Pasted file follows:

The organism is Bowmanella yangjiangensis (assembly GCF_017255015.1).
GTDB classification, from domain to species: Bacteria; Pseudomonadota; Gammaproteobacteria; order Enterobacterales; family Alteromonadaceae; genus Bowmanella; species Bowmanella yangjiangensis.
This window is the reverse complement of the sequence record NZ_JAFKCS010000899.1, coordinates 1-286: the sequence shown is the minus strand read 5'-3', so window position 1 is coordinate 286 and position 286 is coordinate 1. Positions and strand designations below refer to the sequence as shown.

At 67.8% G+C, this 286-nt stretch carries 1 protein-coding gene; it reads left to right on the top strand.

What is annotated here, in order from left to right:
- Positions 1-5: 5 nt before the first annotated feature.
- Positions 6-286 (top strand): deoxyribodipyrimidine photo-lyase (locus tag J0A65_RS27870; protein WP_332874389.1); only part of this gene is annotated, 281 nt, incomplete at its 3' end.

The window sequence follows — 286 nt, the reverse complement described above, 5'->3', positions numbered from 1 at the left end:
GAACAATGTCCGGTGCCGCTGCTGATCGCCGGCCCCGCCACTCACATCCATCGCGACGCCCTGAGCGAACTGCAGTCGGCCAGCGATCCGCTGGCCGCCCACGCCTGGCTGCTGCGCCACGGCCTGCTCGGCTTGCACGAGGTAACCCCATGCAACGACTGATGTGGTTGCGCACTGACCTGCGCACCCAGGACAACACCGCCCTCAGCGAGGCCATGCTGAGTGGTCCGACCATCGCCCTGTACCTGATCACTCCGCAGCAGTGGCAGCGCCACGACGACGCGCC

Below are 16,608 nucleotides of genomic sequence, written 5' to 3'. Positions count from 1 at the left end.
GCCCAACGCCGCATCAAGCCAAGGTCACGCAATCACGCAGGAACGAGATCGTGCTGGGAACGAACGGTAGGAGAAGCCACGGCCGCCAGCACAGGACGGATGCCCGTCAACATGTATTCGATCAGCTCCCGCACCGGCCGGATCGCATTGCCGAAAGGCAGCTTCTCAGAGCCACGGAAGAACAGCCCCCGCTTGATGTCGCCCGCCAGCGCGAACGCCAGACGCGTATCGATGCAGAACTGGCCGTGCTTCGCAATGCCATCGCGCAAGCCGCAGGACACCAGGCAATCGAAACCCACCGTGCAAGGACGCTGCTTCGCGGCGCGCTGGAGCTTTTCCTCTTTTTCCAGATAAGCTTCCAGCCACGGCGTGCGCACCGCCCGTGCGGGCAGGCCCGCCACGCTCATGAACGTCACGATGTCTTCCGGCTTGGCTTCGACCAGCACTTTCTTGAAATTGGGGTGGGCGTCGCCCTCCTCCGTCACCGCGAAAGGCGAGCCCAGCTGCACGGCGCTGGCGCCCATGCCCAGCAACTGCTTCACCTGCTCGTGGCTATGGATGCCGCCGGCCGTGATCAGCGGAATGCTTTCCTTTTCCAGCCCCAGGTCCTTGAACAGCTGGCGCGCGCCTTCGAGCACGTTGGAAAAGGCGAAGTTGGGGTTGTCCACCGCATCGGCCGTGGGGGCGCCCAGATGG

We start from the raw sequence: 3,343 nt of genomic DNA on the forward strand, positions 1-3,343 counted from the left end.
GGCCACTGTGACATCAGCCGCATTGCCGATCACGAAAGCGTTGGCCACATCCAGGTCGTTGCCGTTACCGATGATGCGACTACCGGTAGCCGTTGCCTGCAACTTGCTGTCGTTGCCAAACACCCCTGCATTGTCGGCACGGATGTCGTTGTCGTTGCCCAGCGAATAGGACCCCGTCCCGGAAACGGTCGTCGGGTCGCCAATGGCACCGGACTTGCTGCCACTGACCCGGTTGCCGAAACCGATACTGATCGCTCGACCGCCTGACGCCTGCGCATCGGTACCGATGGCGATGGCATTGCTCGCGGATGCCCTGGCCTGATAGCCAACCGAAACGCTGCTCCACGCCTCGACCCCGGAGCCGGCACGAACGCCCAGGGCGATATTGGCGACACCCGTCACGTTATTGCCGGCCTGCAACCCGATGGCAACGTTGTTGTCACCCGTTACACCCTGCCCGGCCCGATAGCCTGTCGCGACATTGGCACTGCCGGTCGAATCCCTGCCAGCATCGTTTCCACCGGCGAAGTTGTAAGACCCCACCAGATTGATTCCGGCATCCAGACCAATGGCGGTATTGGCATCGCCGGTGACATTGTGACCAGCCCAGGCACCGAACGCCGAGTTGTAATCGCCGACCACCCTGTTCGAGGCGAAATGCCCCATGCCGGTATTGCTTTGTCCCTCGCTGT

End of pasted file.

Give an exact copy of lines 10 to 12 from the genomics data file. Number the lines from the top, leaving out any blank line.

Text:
Below are 16,608 nucleotides of genomic sequence, written 5' to 3'. Positions count from 1 at the left end.
GCCCAACGCCGCATCAAGCCAAGGTCACGCAATCACGCAGGAACGAGATCGTGCTGGGAACGAACGGTAGGAGAAGCCACGGCCGCCAGCACAGGACGGATGCCCGTCAACATGTATTCGATCAGCTCCCGCACCGGCCGGATCGCATTGCCGAAAGGCAGCTTCTCAGAGCCACGGAAGAACAGCCCCCGCTTGATGTCGCCCGCCAGCGCGAACGCCAGACGCGTATCGATGCAGAACTGGCCGTGCTTCGCAATGCCATCGCGCAAGCCGCAGGACACCAGGCAATCGAAACCCACCGTGCAAGGACGCTGCTTCGCGGCGCGCTGGAGCTTTTCCTCTTTTTCCAGATAAGCTTCCAGCCACGGCGTGCGCACCGCCCGTGCGGGCAGGCCCGCCACGCTCATGAACGTCACGATGTCTTCCGGCTTGGCTTCGACCAGCACTTTCTTGAAATTGGGGTGGGCGTCGCCCTCCTCCGTCACCGCGAAAGGCGAGCCCAGCTGCACGGCGCTGGCGCCCATGCCCAGCAACTGCTTCACCTGCTCGTGGCTATGGATGCCGCCGGCCGTGATCAGCGGAATGCTTTCCTTTTCCAGCCCCAGGTCCTTGAACAGCTGGCGCGCGCCTTCGAGCACGTTGGAAAAGGCGAAGTTGGGGTTGTCCACCGCATCGGCCGTGGGGGCGCCCAGATGG

We start from the raw sequence: 3,343 nt of genomic DNA on the forward strand, positions 1-3,343 counted from the left end.